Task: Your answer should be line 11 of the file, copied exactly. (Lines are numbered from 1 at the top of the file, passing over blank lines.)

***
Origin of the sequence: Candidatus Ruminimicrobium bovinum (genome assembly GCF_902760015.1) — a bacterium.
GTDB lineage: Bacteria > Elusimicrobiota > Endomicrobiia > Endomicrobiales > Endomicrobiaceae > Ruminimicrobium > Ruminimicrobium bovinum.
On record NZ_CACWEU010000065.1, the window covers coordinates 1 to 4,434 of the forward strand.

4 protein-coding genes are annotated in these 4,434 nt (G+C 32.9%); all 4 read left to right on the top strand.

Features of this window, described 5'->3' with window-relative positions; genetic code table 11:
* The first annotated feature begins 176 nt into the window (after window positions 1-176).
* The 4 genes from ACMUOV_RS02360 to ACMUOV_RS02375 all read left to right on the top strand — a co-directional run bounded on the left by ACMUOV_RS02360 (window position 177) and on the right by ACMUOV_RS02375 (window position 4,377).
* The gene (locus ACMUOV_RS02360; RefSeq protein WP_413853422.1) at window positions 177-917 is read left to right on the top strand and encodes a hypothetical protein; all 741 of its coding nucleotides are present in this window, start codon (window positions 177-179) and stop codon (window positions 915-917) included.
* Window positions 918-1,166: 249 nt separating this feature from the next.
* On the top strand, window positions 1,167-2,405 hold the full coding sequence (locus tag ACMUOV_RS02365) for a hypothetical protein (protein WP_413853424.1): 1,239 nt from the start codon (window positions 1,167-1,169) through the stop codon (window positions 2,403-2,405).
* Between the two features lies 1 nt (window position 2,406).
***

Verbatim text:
* Between the two features lies 1 nt (window position 2,406).